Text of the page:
With Looper, director Rian Johnson takes some of the established tropes in time travel-based fiction and provides a gritty new spin on them. While this is a movie that takes a bit to find its proper footing, what it ultimately becomes is an engaging and gripping bit of science fiction that is not afraid to mess with audiences’ expectations.
Joe Simmons (Played by Joseph Gordon-Levitt, who previously appeared this summer in Premium Rush and The Dark Knight Rises) is a special kind of assassin in the year 2044. Thirty years in the future, time travel has been invented. The mob uses it to their advantage by sending those they’ve marked for death back to Joe’s time, where he immediately shoots them and disposes of the bodies so that they won’t be found in the future. The drawback for these specialized assassins, nicknamed Loopers, is that eventually, all of them are let go from the mob by being sent back in time and killed by their past selves. When the time comes for Joe to kill his older self (Bruce Willis), his attempt goes awry, and the older Joe is on the run with a very specific goal in mind to see if he can change the future. The younger Joe, on the other hand, is determined to track down and kill his future self, lest he face severe repurcussions from the mob.
A lot more is introduced after this in terms of both main characters and story concepts, and it would probably be best for me to be vague about them, as certain reveals were incredibly effective. While this film has a bit of a slow start due to the amount of plot exposition and story concepts it has to explain, once Willis enters the picture, things get more interesting. There is a noticeable build to a nail-biting climax, and an unexpected ending that packs a major wallop. Without spoiling anything, the film ultimately takes the stance that not all events are set in stone and the future can be altered through time travel, which makes the stakes at the end all the more important.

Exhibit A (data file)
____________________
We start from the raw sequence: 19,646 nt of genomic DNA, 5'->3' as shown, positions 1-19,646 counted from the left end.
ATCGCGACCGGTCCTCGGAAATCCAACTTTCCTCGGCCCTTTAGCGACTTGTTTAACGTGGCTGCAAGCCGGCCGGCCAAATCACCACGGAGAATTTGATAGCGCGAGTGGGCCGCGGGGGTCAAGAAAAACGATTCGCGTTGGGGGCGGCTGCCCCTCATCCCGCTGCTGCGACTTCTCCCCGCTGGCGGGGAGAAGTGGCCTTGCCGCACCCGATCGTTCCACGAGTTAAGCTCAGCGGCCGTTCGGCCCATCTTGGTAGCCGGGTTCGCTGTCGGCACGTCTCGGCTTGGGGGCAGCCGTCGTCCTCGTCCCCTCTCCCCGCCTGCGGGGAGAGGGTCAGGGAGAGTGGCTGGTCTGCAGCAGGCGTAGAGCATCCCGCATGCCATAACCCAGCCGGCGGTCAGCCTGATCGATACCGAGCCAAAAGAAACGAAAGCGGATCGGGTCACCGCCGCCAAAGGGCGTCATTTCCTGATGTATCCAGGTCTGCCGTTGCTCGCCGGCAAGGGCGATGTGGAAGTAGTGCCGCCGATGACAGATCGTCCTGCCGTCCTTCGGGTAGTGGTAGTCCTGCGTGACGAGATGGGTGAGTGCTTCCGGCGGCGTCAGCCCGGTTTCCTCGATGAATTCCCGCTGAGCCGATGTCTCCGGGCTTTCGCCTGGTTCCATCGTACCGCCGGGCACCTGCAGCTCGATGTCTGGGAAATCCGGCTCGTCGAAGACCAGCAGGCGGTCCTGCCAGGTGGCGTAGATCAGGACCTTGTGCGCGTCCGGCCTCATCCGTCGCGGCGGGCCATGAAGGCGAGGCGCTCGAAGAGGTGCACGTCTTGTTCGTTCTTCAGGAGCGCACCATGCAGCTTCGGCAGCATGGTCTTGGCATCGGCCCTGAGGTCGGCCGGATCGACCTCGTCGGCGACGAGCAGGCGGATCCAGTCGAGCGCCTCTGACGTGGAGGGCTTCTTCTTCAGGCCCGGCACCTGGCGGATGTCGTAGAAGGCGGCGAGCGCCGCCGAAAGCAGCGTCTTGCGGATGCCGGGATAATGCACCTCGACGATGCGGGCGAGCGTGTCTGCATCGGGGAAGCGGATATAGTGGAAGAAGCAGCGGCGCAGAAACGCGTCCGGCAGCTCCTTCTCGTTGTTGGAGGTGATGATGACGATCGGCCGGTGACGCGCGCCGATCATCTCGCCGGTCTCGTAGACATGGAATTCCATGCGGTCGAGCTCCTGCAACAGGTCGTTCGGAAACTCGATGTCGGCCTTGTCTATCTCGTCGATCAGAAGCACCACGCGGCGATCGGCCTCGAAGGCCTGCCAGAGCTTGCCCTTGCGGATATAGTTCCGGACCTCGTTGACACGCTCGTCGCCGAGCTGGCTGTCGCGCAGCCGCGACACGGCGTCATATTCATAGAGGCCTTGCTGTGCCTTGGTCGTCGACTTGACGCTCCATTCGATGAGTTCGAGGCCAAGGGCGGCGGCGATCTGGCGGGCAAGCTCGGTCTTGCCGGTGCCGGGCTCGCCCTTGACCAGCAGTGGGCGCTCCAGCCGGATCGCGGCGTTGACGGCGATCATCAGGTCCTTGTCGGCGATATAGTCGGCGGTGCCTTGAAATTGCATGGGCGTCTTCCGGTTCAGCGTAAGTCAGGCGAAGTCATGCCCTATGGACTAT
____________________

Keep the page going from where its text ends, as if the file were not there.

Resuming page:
It helps that the acting is good, too. One of the best scenes in the film involves both versions of Joe conversing for the first time at a diner. The dialogue here is very well-written and clever, and delivered by both actors effectively. Neither version of Joe is a particularly complex character, but at the same time, I didn’t feel that they ever came off as shallow. Unfortunately, what does come off as half-baked are attempts to introduce romantic elements at the beginning and towards the end, as these relationships are ultimately dropped and don’t contribute to the main plot.
Though the movie is certainly good, a fair warning should be dropped that it may not completely appeal to mainstream audiences. There are some dialogue-heavy scenes that I found slow, and long pauses in between the big action scenes. It’s also quite unflinching in terms of the violence doled out to certain characters. An early scene involving the future self of Joe’s friend (Paul Dano) is downright disturbing, and one of the characters Willis kills takes the film firmly into some dark territory. Don’t expect a happy ending, either.
With that warning out of the way, I’m recommending Looper. Despite some shortcomings that prevent me from calling it a modern classic like some other reviews, I think people will find themselves very into the film by the time the final act kicks into high gear. If you want an action movie that actually strives to be a little high-brow, this is a good choice.